Comparing Stock Price Volatility for Two ETFs
Question: The statistics below pertain to the daily
stock price volatility of two stock ETFs offered by Vanguard – VV a large cap
ETF and VB a small cap ETF. Daily
stock price volatility presented here is the difference between the high stock
price of the day and the low stock price of the day as a percent of the low
stock price.
Conduct a test of the hypothesis that the mean volatility
for the two stock funds is identical compared to the alternative hypothesis
that average volatility for the two funds differ
The Data:
Daily Price Volatility
for Two Stock ETFs


VV Large Cap Stocks

VB Small Cap Stocks


average

0.0097

0.0129

Min

0.0029

0.0034

Max

0.0354

0.0504

Std

0.0058

0.0068

Count

182

182

The data covers daily observations over the period starting
the beginning of January in 2016 to September 21, 2016.
Analysis: I am going to conduct the standard ttest
for differences in means. But first I
consider whether the variances are identical.
The Fstatistic for the equality of variances is (0.0068)^{2}/(0.0058)^{2}
or 1.36. The pvalue for this
Fstatistic is 0.02.
Based on this test use the ttest for unequal
variances.
The test statistic is 4.87.
The pvalue for this test statistic is very small.
We reject the null hypothesis that the average daily
volatility of the two ETFS are identical over this time period?
A Follow Up Question: I went back looked at the data and calculated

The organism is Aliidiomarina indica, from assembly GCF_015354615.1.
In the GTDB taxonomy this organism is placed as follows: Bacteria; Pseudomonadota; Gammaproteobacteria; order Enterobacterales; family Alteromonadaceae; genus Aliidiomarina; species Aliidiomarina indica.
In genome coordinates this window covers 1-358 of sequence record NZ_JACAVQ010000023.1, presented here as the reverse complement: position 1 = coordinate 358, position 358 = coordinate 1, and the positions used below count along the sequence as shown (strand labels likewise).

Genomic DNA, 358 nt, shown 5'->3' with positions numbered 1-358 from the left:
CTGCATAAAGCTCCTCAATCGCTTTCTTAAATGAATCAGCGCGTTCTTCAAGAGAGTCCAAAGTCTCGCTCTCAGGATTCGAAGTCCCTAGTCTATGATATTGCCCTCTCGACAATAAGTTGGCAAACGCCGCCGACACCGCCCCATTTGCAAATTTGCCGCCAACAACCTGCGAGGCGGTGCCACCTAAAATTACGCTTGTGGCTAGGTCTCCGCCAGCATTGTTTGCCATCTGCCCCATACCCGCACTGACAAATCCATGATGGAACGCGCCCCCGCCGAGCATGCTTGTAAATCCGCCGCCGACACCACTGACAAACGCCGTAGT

the skew of the two daily volatility measures.
I found
Skew of Daily Volatility
Measures
January to September 2016


VV Large Cap Stocks

VB Small Cap Stocks


skew

1.63

1.98

Discuss what it means for these measures to be positively
skewed and discuss the implications of the positive skew for the results of the
hypothesis test presented above.
Conduct an alternative test that corrects for the issue
created by the positive skew.
Discussion of
positive skew: The positive skew
suggests that there are some large positive observations, which have a
significant impact on the mean. In other
words, the data is not symmetric around the mean.
I am not surprise that the volatility measure is positively
skewed. On a volatile day there is no
limit on the volatility index. By
construction the volatility index can never be less than zero.
Discussion of the
implications of the positive skew on the hypothesis test:
The positive skew means the distribution is not normally
distributed and the estimated probability of rejecting the null hypothesis is
incorrect because we assumed normality.
There are two possible solutions. The first used by most statisticians would be
to run a nonparametric test, perhaps the Wilcoxon rank sum test.
The approach that I am going to use here is to take the
logarithm of the data examine the data and and test the hypothesis on the log
of the volatility indices.
Analysis of Log of
Volatility Measure


Log (large Cap Index)

Log Small Cap Index


average

4.7838

4.4597

Min

5.8300

5.6696

Max

3.3411

2.9878

Std

0.5404

0.4656

skew

0.30

0.28

Count

182

182

The data presented above suggests that the skew of the log
of the daily price indices is much smaller than the skew of the untransformed
data.
I test the null hypothesis that the logs of the volatility
indices for the stock ETFs are identical.
I get a tstatistic of 6.12.
Again the pvalue is very small and we reject the null
hypothesis.
It would be interesting to examine the relative volatility of
the two indices in a different period, perhaps in the financial crisis.
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